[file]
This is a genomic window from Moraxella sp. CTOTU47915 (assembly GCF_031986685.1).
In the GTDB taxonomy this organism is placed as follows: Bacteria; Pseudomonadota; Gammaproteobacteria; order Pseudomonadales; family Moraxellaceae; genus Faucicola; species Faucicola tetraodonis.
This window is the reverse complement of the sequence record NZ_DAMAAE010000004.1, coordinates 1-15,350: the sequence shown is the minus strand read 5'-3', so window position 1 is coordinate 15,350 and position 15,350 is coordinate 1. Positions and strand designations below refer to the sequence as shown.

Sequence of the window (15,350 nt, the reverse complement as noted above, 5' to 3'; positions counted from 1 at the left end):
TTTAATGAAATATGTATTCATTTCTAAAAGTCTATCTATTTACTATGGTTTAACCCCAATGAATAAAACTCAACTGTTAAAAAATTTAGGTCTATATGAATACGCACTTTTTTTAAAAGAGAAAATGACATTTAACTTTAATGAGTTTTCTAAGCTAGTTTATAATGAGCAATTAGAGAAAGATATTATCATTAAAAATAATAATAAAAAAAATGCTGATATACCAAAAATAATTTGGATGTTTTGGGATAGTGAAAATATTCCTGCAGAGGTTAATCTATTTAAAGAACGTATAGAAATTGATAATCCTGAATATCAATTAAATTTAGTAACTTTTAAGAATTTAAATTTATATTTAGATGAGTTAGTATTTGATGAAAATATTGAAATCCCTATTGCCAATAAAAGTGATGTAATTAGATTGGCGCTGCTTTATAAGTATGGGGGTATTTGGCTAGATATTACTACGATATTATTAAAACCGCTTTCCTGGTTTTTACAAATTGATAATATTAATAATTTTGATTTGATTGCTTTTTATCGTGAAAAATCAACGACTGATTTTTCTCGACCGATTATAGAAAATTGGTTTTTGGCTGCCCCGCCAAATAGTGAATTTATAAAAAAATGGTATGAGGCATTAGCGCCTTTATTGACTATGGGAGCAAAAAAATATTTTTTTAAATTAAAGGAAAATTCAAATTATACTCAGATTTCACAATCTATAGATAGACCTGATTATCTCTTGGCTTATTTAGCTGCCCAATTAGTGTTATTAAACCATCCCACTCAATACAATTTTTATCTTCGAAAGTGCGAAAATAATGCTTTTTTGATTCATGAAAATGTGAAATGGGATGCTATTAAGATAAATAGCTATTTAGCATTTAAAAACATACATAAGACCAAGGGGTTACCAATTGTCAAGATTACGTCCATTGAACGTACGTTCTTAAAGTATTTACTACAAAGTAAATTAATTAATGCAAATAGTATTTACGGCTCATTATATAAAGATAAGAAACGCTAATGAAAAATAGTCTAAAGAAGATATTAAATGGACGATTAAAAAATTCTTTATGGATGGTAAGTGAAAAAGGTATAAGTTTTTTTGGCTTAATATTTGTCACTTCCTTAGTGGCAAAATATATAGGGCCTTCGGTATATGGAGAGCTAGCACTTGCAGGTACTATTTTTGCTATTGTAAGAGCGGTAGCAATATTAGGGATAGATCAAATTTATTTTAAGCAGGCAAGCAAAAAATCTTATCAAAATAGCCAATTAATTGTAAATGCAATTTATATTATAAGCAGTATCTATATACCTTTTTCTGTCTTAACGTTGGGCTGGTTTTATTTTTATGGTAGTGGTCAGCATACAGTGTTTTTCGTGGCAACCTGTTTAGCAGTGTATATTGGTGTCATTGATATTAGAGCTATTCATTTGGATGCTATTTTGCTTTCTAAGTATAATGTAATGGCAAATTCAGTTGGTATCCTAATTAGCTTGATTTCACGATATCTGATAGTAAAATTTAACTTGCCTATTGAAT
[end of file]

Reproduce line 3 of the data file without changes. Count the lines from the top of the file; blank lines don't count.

This window is the reverse complement of the sequence record NZ_DAMAAE010000004.1, coordinates 1-15,350: the sequence shown is the minus strand read 5'-3', so window position 1 is coordinate 15,350 and position 15,350 is coordinate 1. Positions and strand designations below refer to the sequence as shown.